Query custom SQL Functions

What are custom SQL functions?

Custom SQL functions are user-defined SQL functions that can be used to either encapsulate some custom business logic or extend the built-in SQL functions and operators.

Hasura GraphQL engine lets you expose certain types of custom functions over the GraphQL API to allow querying them using both queries and subscriptions.

Supported SQL functions

Currently, only functions which satisfy the following constraints can be exposed over the GraphQL API (terminology from Postgres docs):

  • Function behaviour: ONLY STABLE or IMMUTABLE
  • Return type: MUST be SETOF <table-name>
  • Argument modes: ONLY IN

Creating & exposing SQL functions

Custom SQL functions can be created using SQL which can be run in the Hasura console:

  • Head to the Data -> SQL section of the Hasura console
  • Enter your create function SQL statement
  • Select the Track this checkbox to expose the new function over the GraphQL API
  • Hit the Run button

Note

If the SETOF table doesn’t already exist or your function needs to return a custom type i.e. row set, create and track an empty table with the required schema to support the function before executing the above steps.

Querying custom functions using GraphQL queries

Let’s see how we can query custom functions using a GraphQL query as via the below examples:

Example: Text-search functions

Let’s take a look at an example where the SETOF table is already part of the existing schema.

In our article/author schema, let’s say we’ve created and tracked a custom function, search_articles, with the following definition:

CREATE FUNCTION search_articles(search text)
RETURNS SETOF article AS $$
    SELECT *
    FROM article
    WHERE
      title ilike ('%' || search || '%')
      OR content ilike ('%' || search || '%')
$$ LANGUAGE sql STABLE;

This function filters rows from the article table based on the input text argument, search i.e. it returns SETOF article. Assuming the article table is being tracked, you can use the custom function as follows:

query {
  search_articles(
    args: {search: "hasura"}
  ){
    id
    title
    content
  }
}
query { search_articles( args: {search: "hasura"} ){ id title content } }
{ "data": { "search_articles": [ { "id": 1, "title": "first post by hasura", "content": "some content for post" }, { "id": 2, "title": "second post by hasura", "content": "some other content for post" } ] } }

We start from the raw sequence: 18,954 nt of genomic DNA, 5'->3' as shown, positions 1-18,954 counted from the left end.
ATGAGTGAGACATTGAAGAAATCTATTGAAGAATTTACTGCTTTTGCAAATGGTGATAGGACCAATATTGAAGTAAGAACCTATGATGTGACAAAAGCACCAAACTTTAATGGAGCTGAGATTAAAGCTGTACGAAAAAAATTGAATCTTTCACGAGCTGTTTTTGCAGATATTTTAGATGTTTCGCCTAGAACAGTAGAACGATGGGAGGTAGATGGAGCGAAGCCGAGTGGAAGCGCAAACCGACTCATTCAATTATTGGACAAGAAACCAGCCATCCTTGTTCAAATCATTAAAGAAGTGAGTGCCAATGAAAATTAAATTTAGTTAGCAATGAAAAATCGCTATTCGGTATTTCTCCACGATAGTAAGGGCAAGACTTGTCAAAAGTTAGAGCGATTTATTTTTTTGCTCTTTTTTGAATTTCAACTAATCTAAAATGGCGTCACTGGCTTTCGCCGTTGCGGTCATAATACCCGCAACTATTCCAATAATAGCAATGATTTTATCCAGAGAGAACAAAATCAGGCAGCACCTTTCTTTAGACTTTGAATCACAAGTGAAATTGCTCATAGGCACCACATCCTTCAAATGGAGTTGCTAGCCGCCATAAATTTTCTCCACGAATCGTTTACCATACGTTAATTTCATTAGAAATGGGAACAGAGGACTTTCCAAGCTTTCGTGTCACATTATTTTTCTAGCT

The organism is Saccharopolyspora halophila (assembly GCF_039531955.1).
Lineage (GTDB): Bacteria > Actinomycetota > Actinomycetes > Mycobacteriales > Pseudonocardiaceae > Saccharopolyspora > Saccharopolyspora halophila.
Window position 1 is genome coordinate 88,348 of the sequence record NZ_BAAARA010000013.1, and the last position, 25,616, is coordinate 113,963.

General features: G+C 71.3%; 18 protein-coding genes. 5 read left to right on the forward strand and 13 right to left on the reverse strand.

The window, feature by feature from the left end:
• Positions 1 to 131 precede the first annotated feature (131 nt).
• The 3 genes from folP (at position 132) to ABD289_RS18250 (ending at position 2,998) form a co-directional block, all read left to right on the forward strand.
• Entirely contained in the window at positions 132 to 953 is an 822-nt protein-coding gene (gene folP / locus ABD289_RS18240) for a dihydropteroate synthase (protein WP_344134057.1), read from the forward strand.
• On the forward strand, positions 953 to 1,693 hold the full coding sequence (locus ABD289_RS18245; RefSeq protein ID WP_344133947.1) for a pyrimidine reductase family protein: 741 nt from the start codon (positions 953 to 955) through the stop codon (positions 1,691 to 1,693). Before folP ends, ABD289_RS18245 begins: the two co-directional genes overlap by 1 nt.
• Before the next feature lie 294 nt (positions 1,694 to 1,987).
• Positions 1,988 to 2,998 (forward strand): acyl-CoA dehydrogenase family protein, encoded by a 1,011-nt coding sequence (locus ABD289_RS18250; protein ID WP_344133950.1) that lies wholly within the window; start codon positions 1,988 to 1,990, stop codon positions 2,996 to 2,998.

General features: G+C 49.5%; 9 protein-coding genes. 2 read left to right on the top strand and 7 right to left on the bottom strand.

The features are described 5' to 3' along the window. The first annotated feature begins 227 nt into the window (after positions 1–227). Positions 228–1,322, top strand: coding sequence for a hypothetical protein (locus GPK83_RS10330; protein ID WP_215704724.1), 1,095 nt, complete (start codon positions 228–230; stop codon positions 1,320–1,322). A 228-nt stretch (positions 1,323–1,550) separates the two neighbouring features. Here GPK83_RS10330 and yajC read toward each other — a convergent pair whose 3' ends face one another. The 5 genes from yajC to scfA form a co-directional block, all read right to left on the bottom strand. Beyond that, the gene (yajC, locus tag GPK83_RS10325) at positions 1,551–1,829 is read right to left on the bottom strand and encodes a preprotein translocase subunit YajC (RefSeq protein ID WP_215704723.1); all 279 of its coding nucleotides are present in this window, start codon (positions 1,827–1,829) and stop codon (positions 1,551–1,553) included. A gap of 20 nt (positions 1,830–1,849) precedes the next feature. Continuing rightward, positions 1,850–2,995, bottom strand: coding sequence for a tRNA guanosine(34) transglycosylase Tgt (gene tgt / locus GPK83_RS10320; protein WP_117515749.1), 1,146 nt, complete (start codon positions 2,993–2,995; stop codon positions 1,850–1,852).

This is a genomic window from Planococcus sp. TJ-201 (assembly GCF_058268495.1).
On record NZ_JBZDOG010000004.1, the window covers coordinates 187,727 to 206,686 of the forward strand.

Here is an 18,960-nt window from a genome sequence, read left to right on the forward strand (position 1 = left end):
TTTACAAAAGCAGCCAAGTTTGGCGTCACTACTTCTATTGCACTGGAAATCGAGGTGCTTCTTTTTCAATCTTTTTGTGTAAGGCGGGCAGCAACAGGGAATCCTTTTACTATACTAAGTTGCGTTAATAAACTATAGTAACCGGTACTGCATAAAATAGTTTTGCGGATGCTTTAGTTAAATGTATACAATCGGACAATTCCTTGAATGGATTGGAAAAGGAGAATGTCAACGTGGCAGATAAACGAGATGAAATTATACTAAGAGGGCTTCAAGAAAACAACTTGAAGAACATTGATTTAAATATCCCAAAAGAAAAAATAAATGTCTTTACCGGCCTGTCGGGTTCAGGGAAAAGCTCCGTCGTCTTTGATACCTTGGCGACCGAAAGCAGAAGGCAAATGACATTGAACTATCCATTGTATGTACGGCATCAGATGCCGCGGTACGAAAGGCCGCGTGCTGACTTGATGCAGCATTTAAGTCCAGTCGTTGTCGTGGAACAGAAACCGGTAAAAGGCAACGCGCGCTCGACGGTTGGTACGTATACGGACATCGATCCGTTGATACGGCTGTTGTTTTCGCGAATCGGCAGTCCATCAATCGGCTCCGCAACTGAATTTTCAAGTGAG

Example: Fuzzy match search functions

Let’s look at an example of a street address text search with support for misspelled queries.

First install the pg_trgm PostgreSQL extension:

CREATE EXTENSION pg_trgm;

Next create a GIN (or GIST) index in your database for the columns you’ll be querying:

CREATE INDEX address_gin_idx ON property
USING GIN ((unit || ' ' || num || ' ' || street || ' ' || city || ' ' || region || ' ' || postcode) gin_trgm_ops);

And finally create the custom SQL function in the Hasura console:

CREATE FUNCTION search_property(search text)
RETURNS SETOF property AS $$
    SELECT *
    FROM property
    WHERE
      search <% (unit || ' ' || num || ' ' || street || ' ' || city || ' ' || region || ' ' || postcode)
    ORDER BY
      similarity(search, (unit || ' ' || num || ' ' || street || ' ' || city || ' ' || region || ' ' || postcode)) DESC
    LIMIT 5;
$$ LANGUAGE sql STABLE;

Assuming the property table is being tracked, you can use the custom function as follows:

query {
  search_property(
    args: {search: "Unit 2, 25 Foobar St, Sydney NSW 2000"}
  ){
    id
    unit
    num
    street
    city
    region
    postcode
  }
}
query { search_property( args: {search: "Unit 2, 25 Foobar St, Sydney NSW 2000"} ){ id unit num street city region postcode } }
{ "data": { "search_property": [ { "id": 1, "unit": "UNIT 2", "num": "25", "street": "FOOBAR ST", "city": "SYDNEY", "region": "NSW", "postcode": "2000" }, { "id": 2, "unit": "UNIT 12", "num": "25", "street": "FOOBAR ST", "city": "SYDNEY", "region": "NSW", "postcode": "2000" } ] } }

Example: PostGIS functions

Let’s take a look at an example where the SETOF table is not part of the existing schema.

Say you have 2 tables, for user and landmark location data, with the following definitions (this example uses the popular spatial database extension, PostGIS):

-- User location data
CREATE TABLE user_location (
  user_id INTEGER PRIMARY KEY,
  location GEOGRAPHY(Point)
);

-- Landmark location data
CREATE TABLE landmark (
  id SERIAL PRIMARY KEY,
  name TEXT,
  type TEXT,
  location GEOGRAPHY(Point)